This is the playoffs. This is where everyone needs to chip in. One person is not going to bring all your offense for you. So if I can't score, hopefully I can make some good defensive plays. Make some nice passes. Kill some penalties, and hopefully that won't be a problem.

Q. You talked about the players having to adapt to hitch's system. How much has he modified his ways at all in regards to the players or not at all?
RICK NASH: I don't think so. He's pretty set with his system, and we all follow along. I don't know if he's modified or changed it for a specific player. But you have to buy in. It's proven that it's work at every single level. As long as we understand that, which we have this season, I think we'll be successful.

Q. Following up to on what you said earlier about not just being satisfied to be in the playoffs, just getting there. But doing something once you get there. Did he address that right away or at the first practice right after? How did he approach that?
RICK NASH: I think we talked about that before the season even started. You know, everyone in the city saying we just want to make the playoffs, we want to make the playoffs. But from day one of the season, all 30 teams had the same goal, and that is to go beyond that and win everything. You know from day one we had that goal in mind.
Yes, the playoffs is a step in getting to our goal, but I think all 30 teams have the same goal in mind.
DAVID KEON: We are now joined by Columbus Blue Jackets Head Coach Ken Hitchcock. Questions for Ken.

Q. All year long it's been okay, Columbus is getting hasn't been to the playoffs. But they didn't say now your award is to play the Stanley Cup champions. You got in, but you're not playing a team that hasn't won the cup, but a team that is the Stanley Cup champions. How does that make a difference?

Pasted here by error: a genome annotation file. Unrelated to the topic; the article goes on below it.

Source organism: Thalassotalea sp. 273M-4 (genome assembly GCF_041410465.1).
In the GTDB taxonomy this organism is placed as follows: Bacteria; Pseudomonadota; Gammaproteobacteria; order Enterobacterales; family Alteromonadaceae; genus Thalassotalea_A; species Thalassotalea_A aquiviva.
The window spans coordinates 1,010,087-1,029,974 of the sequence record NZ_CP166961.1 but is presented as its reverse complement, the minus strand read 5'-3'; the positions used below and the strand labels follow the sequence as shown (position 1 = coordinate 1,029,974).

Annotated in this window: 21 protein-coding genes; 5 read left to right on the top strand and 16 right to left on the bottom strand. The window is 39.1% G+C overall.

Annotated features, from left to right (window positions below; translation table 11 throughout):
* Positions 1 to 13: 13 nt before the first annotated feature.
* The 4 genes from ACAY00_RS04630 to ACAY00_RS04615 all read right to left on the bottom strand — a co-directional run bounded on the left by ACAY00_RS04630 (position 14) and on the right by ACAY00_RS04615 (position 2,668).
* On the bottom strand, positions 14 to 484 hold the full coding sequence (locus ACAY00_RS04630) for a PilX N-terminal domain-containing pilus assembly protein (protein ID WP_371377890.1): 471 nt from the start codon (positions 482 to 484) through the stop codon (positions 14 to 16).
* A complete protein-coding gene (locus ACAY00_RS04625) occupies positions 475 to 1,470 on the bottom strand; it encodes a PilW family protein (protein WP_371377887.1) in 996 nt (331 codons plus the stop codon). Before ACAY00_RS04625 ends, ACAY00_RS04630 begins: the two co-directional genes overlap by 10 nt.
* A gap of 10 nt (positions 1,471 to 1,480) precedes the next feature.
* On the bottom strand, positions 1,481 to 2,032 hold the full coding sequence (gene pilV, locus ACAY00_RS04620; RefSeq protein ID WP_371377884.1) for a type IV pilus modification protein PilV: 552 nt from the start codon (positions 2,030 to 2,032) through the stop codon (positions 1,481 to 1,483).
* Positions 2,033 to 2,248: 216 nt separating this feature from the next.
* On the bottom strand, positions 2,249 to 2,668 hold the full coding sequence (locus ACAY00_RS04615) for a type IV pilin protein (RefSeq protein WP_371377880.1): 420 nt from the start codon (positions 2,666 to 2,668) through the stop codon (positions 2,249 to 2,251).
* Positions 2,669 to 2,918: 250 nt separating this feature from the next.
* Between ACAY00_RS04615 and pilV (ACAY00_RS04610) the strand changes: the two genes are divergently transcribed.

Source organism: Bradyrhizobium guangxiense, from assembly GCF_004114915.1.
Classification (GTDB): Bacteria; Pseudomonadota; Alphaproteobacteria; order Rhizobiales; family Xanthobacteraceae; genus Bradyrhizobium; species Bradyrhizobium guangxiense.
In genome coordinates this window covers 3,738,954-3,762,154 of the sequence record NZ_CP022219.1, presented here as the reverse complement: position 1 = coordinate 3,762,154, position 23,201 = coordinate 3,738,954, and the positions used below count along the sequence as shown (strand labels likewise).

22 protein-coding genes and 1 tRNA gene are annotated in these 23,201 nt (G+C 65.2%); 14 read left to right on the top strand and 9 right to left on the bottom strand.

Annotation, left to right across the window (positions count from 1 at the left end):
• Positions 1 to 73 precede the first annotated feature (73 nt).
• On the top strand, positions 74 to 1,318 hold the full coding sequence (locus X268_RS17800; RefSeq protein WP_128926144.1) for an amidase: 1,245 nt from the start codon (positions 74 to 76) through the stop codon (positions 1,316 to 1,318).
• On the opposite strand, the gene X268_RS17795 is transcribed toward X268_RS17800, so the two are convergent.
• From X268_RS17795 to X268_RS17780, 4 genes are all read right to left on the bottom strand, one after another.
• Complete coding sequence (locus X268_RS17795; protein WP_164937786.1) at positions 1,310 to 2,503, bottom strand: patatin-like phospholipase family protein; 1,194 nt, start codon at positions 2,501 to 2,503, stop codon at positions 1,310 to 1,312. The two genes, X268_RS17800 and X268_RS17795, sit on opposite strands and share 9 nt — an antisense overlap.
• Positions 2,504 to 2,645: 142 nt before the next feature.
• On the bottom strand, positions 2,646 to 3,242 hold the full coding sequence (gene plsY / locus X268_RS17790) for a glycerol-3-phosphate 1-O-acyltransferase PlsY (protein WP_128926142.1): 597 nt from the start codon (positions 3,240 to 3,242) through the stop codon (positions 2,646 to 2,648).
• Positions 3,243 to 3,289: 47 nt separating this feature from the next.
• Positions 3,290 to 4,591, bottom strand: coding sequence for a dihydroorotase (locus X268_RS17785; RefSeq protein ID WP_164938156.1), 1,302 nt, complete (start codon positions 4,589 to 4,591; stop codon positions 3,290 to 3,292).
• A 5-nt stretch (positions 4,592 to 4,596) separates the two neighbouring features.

KEN HITCHCOCK: Well, I think that Detroit is the only team of all the teams in the league, they're the only team that has legitimate knowledge of what it takes to win.
Everybody else can talk about it, but they're the only team that has the knowledge. So I always find that when you play teams that know that stuff, if you're the same, you're not going to win the series. You're going to have to be better. You're going to have to be better in a lot of aspects if you expect to win. That's our goal, to be better right throughout our lineup than they are.
I think that we added players in the last two years for this time of year. We haven't had them in our lineup, but they're in there now. That's, you know, Modin, and Peca, and Commodore, and Huselius, and experienced players who know how to play at this time of the year. We're really going to lean on on those guys big time.

Q. My question is to on boil it down, you've coached teams that have been favorites in series. You've coached teams that have not been favorites in series. Do you subscribe to the theory ?? first of all, is there a difference in how you coach the series, whether you're the favorite or not the favorite? Second, do you subscribe to the theory that if a team is going to be in the playoffs, it's more (Indiscernible)?
KEN HITCHCOCK: I don't subscribe to that theory because I really feel like the Stanley Cup champion, if they get beat, it's usually the accumulation of the wear and tear. I've been through that before. It's the wear and tear of getting beat on during the regular season and being the target, and being the target in the playoffs.
I feel like for me it's more the fact that, you know, they just after while you just wear on out because everybody has you going.
But I think the defending team is as excited in the first round as any team in the league, and we're going to have a tough goal. We'll have a tough goal, because they're going to be focused. But I think we've got a lot of players who are awfully excited to play hockey at this time of the year right now.

Q. Do you coach any differently when you're coaching a team that's favored to win the series versus coaching a team that's not favored to win the series?
KEN HITCHCOCK: You know what, I haven't been in this position much in my life to be quite honest with you. It's been a long, long time. I'm not sure what to expect. I know I've always ?? it just seems like forever now coached the team with the pressure on them.
To not have any pressure, and I'm sure the expectations aren't very strong about our team right now, but I think that that maybe goes to our advantage. But I haven't been in this situation, so I'm not really sure what to expect right now to be honest with you.